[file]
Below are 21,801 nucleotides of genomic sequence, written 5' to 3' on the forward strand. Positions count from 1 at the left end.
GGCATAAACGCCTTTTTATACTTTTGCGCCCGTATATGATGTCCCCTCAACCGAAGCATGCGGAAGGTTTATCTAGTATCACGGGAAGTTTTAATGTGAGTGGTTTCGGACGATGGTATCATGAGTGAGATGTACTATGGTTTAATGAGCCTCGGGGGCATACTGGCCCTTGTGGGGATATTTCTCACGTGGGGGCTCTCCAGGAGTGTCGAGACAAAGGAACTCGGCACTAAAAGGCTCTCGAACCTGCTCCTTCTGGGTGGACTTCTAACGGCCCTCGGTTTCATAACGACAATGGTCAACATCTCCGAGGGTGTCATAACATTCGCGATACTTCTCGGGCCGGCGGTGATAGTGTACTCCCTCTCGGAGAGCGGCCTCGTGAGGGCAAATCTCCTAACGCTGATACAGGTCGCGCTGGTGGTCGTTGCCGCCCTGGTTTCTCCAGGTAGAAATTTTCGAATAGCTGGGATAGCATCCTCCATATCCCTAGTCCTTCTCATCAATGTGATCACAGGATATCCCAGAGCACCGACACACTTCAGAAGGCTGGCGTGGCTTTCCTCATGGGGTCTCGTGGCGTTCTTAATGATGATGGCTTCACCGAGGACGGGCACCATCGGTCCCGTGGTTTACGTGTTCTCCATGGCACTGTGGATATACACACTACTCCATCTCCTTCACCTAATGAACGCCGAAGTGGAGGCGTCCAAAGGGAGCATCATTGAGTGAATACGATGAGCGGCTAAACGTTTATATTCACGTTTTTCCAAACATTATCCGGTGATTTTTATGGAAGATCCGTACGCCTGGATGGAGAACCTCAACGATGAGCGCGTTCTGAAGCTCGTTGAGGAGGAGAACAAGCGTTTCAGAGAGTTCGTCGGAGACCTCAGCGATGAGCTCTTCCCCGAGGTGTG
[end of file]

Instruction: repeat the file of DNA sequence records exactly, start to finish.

Below are 21,801 nucleotides of genomic sequence, written 5' to 3' on the forward strand. Positions count from 1 at the left end.
GGCATAAACGCCTTTTTATACTTTTGCGCCCGTATATGATGTCCCCTCAACCGAAGCATGCGGAAGGTTTATCTAGTATCACGGGAAGTTTTAATGTGAGTGGTTTCGGACGATGGTATCATGAGTGAGATGTACTATGGTTTAATGAGCCTCGGGGGCATACTGGCCCTTGTGGGGATATTTCTCACGTGGGGGCTCTCCAGGAGTGTCGAGACAAAGGAACTCGGCACTAAAAGGCTCTCGAACCTGCTCCTTCTGGGTGGACTTCTAACGGCCCTCGGTTTCATAACGACAATGGTCAACATCTCCGAGGGTGTCATAACATTCGCGATACTTCTCGGGCCGGCGGTGATAGTGTACTCCCTCTCGGAGAGCGGCCTCGTGAGGGCAAATCTCCTAACGCTGATACAGGTCGCGCTGGTGGTCGTTGCCGCCCTGGTTTCTCCAGGTAGAAATTTTCGAATAGCTGGGATAGCATCCTCCATATCCCTAGTCCTTCTCATCAATGTGATCACAGGATATCCCAGAGCACCGACACACTTCAGAAGGCTGGCGTGGCTTTCCTCATGGGGTCTCGTGGCGTTCTTAATGATGATGGCTTCACCGAGGACGGGCACCATCGGTCCCGTGGTTTACGTGTTCTCCATGGCACTGTGGATATACACACTACTCCATCTCCTTCACCTAATGAACGCCGAAGTGGAGGCGTCCAAAGGGAGCATCATTGAGTGAATACGATGAGCGGCTAAACGTTTATATTCACGTTTTTCCAAACATTATCCGGTGATTTTTATGGAAGATCCGTACGCCTGGATGGAGAACCTCAACGATGAGCGCGTTCTGAAGCTCGTTGAGGAGGAGAACAAGCGTTTCAGAGAGTTCGTCGGAGACCTCAGCGATGAGCTCTTCCCCGAGGTGTG